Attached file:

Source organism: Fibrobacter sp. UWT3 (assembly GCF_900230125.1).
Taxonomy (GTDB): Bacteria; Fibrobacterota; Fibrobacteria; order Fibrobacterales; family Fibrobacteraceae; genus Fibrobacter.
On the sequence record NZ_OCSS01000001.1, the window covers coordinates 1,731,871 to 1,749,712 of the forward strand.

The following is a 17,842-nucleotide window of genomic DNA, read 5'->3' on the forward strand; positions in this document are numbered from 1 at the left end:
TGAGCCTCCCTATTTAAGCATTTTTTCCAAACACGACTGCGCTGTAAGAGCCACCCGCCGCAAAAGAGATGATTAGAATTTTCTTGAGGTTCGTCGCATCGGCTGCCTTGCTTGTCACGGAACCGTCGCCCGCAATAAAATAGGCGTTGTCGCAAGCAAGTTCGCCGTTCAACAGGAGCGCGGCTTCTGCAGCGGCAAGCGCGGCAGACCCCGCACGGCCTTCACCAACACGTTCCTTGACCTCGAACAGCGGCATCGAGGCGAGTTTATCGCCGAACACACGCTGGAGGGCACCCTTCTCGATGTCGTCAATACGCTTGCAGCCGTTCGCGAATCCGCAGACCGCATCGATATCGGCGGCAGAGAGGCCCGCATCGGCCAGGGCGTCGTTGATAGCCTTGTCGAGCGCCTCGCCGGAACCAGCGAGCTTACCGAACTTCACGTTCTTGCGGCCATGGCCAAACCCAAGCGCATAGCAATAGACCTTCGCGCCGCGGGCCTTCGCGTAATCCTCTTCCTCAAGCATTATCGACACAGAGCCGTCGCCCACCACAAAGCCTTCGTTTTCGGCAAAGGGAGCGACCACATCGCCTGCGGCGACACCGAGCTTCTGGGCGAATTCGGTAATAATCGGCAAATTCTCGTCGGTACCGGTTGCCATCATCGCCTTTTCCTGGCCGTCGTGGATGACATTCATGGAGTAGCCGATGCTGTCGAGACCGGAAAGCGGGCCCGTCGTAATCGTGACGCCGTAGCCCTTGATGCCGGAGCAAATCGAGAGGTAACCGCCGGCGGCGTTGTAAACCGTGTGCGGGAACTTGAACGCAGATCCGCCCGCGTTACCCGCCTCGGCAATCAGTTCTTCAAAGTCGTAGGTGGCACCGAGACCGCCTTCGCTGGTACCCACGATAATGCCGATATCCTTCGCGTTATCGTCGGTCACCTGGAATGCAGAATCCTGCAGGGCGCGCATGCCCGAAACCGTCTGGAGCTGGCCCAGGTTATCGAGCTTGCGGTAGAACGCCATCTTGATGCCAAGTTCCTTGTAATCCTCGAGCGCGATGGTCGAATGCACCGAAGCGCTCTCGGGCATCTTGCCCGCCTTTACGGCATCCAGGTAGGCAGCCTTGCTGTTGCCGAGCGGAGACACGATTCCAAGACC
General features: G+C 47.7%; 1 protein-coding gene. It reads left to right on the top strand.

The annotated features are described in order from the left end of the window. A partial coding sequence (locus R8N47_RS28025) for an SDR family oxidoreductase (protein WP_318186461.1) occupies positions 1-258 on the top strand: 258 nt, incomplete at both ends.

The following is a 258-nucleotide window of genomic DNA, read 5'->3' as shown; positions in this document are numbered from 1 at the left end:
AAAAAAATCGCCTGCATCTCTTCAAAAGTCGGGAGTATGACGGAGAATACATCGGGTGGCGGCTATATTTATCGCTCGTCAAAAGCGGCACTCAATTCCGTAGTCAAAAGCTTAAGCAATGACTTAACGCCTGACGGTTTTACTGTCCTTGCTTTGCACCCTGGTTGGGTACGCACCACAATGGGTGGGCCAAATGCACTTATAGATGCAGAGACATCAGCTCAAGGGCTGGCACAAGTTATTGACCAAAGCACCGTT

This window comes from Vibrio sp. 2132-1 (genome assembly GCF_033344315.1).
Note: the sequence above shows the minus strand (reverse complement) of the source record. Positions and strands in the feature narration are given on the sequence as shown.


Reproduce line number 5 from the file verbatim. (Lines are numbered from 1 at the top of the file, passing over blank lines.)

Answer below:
TGAGCCTCCCTATTTAAGCATTTTTTCCAAACACGACTGCGCTGTAAGAGCCACCCGCCGCAAAAGAGATGATTAGAATTTTCTTGAGGTTCGTCGCATCGGCTGCCTTGCTTGTCACGGAACCGTCGCCCGCAATAAAATAGGCGTTGTCGCAAGCAAGTTCGCCGTTCAACAGGAGCGCGGCTTCTGCAGCGGCAAGCGCGGCAGACCCCGCACGGCCTTCACCAACACGTTCCTTGACCTCGAACAGCGGCATCGAGGCGAGTTTATCGCCGAACACACGCTGGAGGGCACCCTTCTCGATGTCGTCAATACGCTTGCAGCCGTTCGCGAATCCGCAGACCGCATCGATATCGGCGGCAGAGAGGCCCGCATCGGCCAGGGCGTCGTTGATAGCCTTGTCGAGCGCCTCGCCGGAACCAGCGAGCTTACCGAACTTCACGTTCTTGCGGCCATGGCCAAACCCAAGCGCATAGCAATAGACCTTCGCGCCGCGGGCCTTCGCGTAATCCTCTTCCTCAAGCATTATCGACACAGAGCCGTCGCCCACCACAAAGCCTTCGTTTTCGGCAAAGGGAGCGACCACATCGCCTGCGGCGACACCGAGCTTCTGGGCGAATTCGGTAATAATCGGCAAATTCTCGTCGGTACCGGTTGCCATCATCGCCTTTTCCTGGCCGTCGTGGATGACATTCATGGAGTAGCCGATGCTGTCGAGACCGGAAAGCGGGCCCGTCGTAATCGTGACGCCGTAGCCCTTGATGCCGGAGCAAATCGAGAGGTAACCGCCGGCGGCGTTGTAAACCGTGTGCGGGAACTTGAACGCAGATCCGCCCGCGTTACCCGCCTCGGCAATCAGTTCTTCAAAGTCGTAGGTGGCACCGAGACCGCCTTCGCTGGTACCCACGATAATGCCGATATCCTTCGCGTTATCGTCGGTCACCTGGAATGCAGAATCCTGCAGGGCGCGCATGCCCGAAACCGTCTGGAGCTGGCCCAGGTTATCGAGCTTGCGGTAGAACGCCATCTTGATGCCAAGTTCCTTGTAATCCTCGAGCGCGATGGTCGAATGCACCGAAGCGCTCTCGGGCATCTTGCCCGCCTTTACGGCATCCAGGTAGGCAGCCTTGCTGTTGCCGAGCGGAGACACGATTCCAAGACC